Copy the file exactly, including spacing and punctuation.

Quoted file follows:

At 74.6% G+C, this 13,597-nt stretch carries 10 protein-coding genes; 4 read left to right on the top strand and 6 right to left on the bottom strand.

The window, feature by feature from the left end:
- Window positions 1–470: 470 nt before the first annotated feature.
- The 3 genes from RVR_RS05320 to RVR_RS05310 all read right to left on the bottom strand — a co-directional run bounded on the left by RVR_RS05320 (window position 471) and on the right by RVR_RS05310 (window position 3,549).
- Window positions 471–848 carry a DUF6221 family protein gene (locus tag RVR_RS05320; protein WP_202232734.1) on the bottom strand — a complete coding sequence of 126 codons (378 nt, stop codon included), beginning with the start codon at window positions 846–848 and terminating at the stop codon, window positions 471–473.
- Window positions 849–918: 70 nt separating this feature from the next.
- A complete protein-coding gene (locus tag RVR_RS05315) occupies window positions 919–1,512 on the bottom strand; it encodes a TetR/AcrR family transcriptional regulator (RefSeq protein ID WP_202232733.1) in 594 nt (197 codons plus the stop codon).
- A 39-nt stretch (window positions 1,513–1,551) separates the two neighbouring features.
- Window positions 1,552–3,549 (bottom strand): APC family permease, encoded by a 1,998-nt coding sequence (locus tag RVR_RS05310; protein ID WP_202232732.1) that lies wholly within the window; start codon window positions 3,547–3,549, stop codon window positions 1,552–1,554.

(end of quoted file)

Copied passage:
At 74.6% G+C, this 13,597-nt stretch carries 10 protein-coding genes; 4 read left to right on the top strand and 6 right to left on the bottom strand.

The window, feature by feature from the left end:
- Window positions 1–470: 470 nt before the first annotated feature.
- The 3 genes from RVR_RS05320 to RVR_RS05310 all read right to left on the bottom strand — a co-directional run bounded on the left by RVR_RS05320 (window position 471) and on the right by RVR_RS05310 (window position 3,549).
- Window positions 471–848 carry a DUF6221 family protein gene (locus tag RVR_RS05320; protein WP_202232734.1) on the bottom strand — a complete coding sequence of 126 codons (378 nt, stop codon included), beginning with the start codon at window positions 846–848 and terminating at the stop codon, window positions 471–473.
- Window positions 849–918: 70 nt separating this feature from the next.
- A complete protein-coding gene (locus tag RVR_RS05315) occupies window positions 919–1,512 on the bottom strand; it encodes a TetR/AcrR family transcriptional regulator (RefSeq protein ID WP_202232733.1) in 594 nt (197 codons plus the stop codon).
- A 39-nt stretch (window positions 1,513–1,551) separates the two neighbouring features.
- Window positions 1,552–3,549 (bottom strand): APC family permease, encoded by a 1,998-nt coding sequence (locus tag RVR_RS05310; protein ID WP_202232732.1) that lies wholly within the window; start codon window positions 3,547–3,549, stop codon window positions 1,552–1,554.